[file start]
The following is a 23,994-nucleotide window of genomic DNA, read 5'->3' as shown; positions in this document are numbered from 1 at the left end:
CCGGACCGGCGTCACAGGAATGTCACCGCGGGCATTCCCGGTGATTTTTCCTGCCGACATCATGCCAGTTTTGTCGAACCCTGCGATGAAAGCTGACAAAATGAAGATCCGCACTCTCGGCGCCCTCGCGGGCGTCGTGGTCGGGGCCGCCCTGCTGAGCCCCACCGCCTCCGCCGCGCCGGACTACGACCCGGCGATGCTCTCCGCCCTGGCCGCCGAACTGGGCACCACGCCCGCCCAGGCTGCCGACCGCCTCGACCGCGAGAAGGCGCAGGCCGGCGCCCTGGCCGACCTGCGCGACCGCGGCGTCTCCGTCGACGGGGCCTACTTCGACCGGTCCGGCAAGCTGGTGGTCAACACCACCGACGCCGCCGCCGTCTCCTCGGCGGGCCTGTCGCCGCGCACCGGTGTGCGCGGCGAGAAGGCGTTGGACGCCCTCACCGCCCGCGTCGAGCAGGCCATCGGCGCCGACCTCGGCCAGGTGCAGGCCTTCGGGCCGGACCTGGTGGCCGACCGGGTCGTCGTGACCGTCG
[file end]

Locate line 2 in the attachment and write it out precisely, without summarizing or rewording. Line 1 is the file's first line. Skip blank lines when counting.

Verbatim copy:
CCGGACCGGCGTCACAGGAATGTCACCGCGGGCATTCCCGGTGATTTTTCCTGCCGACATCATGCCAGTTTTGTCGAACCCTGCGATGAAAGCTGACAAAATGAAGATCCGCACTCTCGGCGCCCTCGCGGGCGTCGTGGTCGGGGCCGCCCTGCTGAGCCCCACCGCCTCCGCCGCGCCGGACTACGACCCGGCGATGCTCTCCGCCCTGGCCGCCGAACTGGGCACCACGCCCGCCCAGGCTGCCGACCGCCTCGACCGCGAGAAGGCGCAGGCCGGCGCCCTGGCCGACCTGCGCGACCGCGGCGTCTCCGTCGACGGGGCCTACTTCGACCGGTCCGGCAAGCTGGTGGTCAACACCACCGACGCCGCCGCCGTCTCCTCGGCGGGCCTGTCGCCGCGCACCGGTGTGCGCGGCGAGAAGGCGTTGGACGCCCTCACCGCCCGCGTCGAGCAGGCCATCGGCGCCGACCTCGGCCAGGTGCAGGCCTTCGGGCCGGACCTGGTGGCCGACCGGGTCGTCGTGACCGTCG